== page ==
Like canaries in a coal mine, the early warning signs of a slow-down are already present—if you know where to look. The current job creation statistics and record low unemployment numbers signal a tight job market for skilled workers. Companies may start to put expansion plans on hold for fear of being unable to recruit enough skilled workers to staff new plants or operations. “You can’t get to this full of an employment situation without the risks of a recession starting to grow,” John said. “Two years from now, it seems inevitable we’re going to be in some kind of recession.”

What are the governance ramifications of the most recent unemployment and job creation statistics?

Despite low unemployment and competition for skilled workers, wages are not going up. The board should engage with HR executives and recruiters to analyze how best to allocate capital toward growth-oriented plans. Retention of high-performing and high-skilled employees should be at the top of the board’s agenda. “Look at your talent inside your organization and understand who your key leaders are—the people you need most to stay at the organization and not be recruited away,” John said. “Fighting to keep them and making sure there are plans in place to hold them is really critical, because replacing them means you have to find new people with those same skills.” Even if you can find the right skillset in this tight job market, the new hires will not have the corporate memory or know-how that makes your current employees so valuable, he said.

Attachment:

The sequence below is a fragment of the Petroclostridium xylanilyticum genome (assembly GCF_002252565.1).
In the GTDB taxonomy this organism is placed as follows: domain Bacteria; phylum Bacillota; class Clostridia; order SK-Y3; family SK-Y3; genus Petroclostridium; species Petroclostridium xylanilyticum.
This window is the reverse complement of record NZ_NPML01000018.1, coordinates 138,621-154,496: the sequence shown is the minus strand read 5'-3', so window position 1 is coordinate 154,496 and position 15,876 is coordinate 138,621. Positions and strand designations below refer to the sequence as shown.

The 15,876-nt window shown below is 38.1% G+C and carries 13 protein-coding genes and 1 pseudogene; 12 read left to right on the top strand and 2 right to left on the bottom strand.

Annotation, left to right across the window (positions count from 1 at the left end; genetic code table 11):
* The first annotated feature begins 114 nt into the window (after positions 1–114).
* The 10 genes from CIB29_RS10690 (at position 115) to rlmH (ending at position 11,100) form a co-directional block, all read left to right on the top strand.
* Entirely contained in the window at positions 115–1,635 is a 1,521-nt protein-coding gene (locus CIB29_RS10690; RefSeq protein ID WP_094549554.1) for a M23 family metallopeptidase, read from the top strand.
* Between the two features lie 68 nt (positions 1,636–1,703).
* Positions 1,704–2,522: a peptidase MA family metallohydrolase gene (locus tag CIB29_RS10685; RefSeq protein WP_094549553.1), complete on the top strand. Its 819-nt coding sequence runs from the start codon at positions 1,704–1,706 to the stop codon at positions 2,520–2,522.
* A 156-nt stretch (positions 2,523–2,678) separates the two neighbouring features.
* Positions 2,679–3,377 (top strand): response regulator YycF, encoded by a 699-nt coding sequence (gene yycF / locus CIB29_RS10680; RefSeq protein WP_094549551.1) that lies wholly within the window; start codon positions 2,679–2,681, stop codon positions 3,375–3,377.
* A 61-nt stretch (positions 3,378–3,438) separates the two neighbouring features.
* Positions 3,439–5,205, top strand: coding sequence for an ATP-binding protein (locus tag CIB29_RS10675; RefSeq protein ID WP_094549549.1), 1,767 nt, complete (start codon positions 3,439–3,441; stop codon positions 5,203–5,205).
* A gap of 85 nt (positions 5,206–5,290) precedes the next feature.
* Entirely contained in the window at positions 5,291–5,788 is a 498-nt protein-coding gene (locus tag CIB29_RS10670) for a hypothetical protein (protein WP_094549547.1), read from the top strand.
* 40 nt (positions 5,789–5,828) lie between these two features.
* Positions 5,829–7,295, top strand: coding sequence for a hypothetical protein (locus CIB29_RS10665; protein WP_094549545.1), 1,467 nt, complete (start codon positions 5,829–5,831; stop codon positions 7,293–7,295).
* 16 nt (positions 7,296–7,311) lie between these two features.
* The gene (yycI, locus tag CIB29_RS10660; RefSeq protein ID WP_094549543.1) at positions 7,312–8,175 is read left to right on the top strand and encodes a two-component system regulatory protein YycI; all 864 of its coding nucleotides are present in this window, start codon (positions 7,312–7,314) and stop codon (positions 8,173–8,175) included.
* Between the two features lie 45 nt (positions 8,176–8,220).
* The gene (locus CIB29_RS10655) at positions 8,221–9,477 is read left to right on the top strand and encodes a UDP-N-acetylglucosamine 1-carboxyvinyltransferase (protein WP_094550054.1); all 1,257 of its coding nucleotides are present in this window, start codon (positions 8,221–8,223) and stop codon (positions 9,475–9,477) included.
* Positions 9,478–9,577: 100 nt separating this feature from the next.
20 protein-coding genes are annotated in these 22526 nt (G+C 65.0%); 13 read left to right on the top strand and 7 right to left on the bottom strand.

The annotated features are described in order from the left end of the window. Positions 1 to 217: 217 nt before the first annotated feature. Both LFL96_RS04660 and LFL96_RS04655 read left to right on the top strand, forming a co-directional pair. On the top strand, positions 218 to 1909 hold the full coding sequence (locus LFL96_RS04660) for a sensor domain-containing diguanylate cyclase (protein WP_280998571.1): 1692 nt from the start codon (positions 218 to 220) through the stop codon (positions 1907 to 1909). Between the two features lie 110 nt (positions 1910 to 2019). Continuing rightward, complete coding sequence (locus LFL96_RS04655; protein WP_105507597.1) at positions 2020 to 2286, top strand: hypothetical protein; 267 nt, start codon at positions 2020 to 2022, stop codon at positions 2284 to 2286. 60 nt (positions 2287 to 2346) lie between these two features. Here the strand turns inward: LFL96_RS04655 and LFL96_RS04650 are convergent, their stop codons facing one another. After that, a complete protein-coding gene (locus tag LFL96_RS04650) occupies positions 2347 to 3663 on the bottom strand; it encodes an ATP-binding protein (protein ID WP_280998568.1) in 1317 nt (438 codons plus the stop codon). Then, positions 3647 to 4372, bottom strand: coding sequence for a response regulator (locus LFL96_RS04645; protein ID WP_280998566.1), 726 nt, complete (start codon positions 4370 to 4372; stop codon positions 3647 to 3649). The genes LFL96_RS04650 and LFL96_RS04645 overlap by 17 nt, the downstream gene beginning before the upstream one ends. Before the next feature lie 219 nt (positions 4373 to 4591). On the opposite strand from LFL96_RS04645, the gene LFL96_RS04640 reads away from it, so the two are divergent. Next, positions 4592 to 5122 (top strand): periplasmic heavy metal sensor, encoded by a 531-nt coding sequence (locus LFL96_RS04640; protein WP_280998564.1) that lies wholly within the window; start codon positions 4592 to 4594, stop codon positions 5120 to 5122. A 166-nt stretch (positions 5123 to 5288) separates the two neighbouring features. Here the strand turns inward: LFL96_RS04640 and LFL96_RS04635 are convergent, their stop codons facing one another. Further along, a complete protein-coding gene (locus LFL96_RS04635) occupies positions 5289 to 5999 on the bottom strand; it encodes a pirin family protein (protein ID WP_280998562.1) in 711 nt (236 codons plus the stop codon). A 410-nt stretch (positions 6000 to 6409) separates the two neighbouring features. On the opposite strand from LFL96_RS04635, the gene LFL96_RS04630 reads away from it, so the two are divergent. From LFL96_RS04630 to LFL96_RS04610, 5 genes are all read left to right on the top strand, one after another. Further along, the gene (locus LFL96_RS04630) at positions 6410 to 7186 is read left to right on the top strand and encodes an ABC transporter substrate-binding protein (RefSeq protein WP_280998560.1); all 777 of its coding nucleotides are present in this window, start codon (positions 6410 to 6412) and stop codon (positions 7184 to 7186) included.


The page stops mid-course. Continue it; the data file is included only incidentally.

Recent employment statistics also indicate that ambulatory jobs are at the forefront of job creation in the health sector. “This suggests that we’re beginning to see direct manifestations of health systems moving their focus to ambulatory care and away from the inpatient facility,” Michael said.

Does John Flannery’s departure from GE after just over a year as CEO indicate a new phase of “short termism” in board oversight of the CEO?

More than 150 CEOs were discharged in September 2018, a sharp uptick from the previous month. “That may be an anomalous situation, but it’s interesting that it happened at the same time that John Flannery left GE,” John said. “Usually when you see CEOs leave within less than a year, or just over a year in this case, there are communication problems inside the board and the C-suite. There was a sense from the news reports that the board expected much quicker decisive action on the new CEO’s part that wasn’t being taken.”